Wednesday 11 March 2009

Natural Carbonation

Suitable for a beer wedding?

See for background
also see
Oh and which is where it started for me.

Sorry about the video quality. I'll use spot lights next time. It was done in one take as I only had one bottle. I know, you can't see the bubbles, but they are there, honist.

Now make your own mind up.

Oh, I've just tried my kegged micro brewed fizzy rubbish. It's picked up enough un-natural carbonation now. It tastes bland and fizzy, just like I wanted it to, but it's about 10% the price of the Duvel shown here.

Some people think that us in the industry should not talk about dispense methods as it only distracts from more important things like the beer tie. Perhaps they are right, too many people who think they are experts on how beer is best dispensed actually know jack poo. Maybe they should just concetrate on drinking good beer and leave us to make and serve it, even if that does mean blankets of N2 (That was especially for TheBeerNut, in case he drops by) Good beer speaks for itself.


Jeff Pickthall said...

Possibly because I was a kid in the seventies, I don't empathise with the demonisation of "fizzy".

For me "fizzy" is fizzy pop which is what I got as a treat from my grandparents on a Saturday - my parents were dour flat orange squash people. Fizzy is good.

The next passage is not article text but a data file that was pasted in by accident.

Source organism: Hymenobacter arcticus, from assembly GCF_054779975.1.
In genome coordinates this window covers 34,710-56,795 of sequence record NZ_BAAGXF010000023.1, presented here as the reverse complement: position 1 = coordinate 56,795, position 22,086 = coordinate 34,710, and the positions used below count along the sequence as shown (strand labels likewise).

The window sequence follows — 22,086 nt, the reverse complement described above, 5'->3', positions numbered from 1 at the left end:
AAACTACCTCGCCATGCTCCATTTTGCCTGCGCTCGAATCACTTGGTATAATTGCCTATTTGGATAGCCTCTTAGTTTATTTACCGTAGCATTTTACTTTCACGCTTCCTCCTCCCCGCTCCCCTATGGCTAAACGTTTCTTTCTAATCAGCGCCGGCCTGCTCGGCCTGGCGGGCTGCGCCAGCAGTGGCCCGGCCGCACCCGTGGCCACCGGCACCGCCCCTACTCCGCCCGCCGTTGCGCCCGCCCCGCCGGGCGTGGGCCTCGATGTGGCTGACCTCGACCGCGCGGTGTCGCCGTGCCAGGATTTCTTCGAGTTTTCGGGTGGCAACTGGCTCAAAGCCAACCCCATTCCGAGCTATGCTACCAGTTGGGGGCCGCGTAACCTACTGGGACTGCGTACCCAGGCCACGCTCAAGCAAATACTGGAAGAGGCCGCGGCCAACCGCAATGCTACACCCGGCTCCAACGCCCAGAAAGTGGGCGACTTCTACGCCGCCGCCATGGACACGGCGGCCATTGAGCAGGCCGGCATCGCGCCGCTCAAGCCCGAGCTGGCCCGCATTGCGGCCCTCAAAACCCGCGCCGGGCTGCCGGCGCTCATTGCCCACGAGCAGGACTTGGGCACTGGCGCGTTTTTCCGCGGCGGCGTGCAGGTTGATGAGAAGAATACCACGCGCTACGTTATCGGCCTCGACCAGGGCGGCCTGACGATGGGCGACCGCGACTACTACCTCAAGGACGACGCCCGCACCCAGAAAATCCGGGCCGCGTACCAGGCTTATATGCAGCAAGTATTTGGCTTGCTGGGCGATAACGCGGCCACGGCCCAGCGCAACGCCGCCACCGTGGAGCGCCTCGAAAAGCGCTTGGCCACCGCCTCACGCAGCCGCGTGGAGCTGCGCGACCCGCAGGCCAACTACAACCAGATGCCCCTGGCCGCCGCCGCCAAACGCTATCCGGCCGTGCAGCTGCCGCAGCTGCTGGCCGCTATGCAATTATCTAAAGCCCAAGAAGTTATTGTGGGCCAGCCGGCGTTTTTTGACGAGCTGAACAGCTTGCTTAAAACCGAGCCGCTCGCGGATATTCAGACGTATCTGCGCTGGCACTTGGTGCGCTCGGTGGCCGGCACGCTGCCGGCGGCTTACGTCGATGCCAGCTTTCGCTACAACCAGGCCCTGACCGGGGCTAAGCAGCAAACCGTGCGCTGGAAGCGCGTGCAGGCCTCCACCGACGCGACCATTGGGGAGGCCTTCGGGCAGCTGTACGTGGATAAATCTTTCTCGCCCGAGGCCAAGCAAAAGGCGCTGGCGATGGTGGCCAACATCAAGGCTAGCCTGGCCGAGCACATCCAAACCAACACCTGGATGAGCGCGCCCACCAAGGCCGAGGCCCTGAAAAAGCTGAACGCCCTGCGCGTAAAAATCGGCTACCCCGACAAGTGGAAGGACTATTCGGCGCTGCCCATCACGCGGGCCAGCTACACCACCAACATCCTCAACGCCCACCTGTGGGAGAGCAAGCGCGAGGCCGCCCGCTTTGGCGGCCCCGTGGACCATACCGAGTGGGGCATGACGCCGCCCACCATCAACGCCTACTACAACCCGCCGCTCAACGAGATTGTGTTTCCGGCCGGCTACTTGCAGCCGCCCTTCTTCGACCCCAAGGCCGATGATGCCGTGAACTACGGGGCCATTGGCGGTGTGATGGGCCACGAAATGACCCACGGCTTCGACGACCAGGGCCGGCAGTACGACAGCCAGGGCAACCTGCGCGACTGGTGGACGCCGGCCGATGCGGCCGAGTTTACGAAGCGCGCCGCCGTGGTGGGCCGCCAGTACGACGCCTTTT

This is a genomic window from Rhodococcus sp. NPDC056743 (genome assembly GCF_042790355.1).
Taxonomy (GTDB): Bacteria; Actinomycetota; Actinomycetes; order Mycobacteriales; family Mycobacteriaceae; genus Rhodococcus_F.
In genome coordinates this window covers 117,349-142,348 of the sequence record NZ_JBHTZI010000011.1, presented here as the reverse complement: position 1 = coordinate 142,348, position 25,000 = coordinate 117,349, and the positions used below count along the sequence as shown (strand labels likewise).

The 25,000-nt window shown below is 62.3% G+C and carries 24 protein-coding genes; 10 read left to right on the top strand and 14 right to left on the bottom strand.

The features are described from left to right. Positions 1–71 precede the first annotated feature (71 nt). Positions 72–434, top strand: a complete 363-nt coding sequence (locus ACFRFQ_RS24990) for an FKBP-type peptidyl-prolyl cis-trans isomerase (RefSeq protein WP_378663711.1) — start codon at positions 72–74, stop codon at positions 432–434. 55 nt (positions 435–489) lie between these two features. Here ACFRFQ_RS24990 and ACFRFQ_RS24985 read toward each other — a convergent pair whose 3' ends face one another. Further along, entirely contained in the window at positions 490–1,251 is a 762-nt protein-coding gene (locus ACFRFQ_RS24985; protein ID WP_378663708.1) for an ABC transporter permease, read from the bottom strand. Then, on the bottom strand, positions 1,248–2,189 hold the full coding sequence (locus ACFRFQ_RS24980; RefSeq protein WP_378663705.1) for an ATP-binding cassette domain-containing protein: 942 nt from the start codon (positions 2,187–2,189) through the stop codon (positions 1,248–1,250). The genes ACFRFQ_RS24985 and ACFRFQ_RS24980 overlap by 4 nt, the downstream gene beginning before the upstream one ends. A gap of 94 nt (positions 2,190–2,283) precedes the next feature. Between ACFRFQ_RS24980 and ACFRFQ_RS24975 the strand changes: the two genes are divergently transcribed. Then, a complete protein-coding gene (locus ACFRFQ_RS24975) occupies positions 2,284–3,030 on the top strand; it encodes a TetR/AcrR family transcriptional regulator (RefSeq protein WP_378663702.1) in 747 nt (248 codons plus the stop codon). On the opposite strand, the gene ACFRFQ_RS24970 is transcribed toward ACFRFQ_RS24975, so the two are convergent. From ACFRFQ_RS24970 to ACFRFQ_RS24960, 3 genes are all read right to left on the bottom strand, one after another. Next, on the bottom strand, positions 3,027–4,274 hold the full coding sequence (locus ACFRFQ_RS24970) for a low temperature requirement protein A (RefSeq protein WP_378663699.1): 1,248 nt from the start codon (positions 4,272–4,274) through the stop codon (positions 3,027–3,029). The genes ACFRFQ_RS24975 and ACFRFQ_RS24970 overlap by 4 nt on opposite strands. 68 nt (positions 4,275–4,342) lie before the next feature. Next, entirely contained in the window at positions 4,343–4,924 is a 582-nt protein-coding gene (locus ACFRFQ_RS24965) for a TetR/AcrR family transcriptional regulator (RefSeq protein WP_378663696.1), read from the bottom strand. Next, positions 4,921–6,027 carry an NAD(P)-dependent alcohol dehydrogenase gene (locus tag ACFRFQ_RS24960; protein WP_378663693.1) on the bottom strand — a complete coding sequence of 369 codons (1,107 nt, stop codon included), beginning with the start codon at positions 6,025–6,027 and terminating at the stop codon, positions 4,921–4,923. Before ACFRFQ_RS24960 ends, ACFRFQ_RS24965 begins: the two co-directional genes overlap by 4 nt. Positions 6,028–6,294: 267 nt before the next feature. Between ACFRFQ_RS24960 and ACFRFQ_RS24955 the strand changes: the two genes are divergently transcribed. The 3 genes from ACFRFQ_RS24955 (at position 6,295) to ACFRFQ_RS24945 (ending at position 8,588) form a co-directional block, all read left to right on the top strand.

I still hear disparaging comments about "keg fizz" and I think "that sounds exciting: draught sass and dandelion and burdock".

I can't help equating the demonisation of fizziness with the demonisation of fun.

Tim said...

I understand your frustrations. You can have naturally carbonated keg beer which is good too. Coopers is a good example. It is naturally carbonated in the keg, no filtration or pasteurisation but is served under pressure by CO2, but at equalibrium (about 2 vols). Hardly fizzy, and probably qualifies as 'real' ale up until it is dispensed.

Tandleman said...

Maybe you should blanket it with N20? That'd be a laugh!

Unknown said...

Jeff, this Duvel was certainly exciting.

Tim, yes that's the point. I love real ale, but there are other beers that are not real that are very, very good as well.

Tandleman, they use it for whipping cream in some restaurants, so why not in beer? It might help Jeff's excitement problems. No, no, the train of thought is just going too far.........

Tim said...

I do like The Beer Nut's nitrocask idea. N2 is usually a lot cheaper than CO2 and does a better job at preventing spoilage.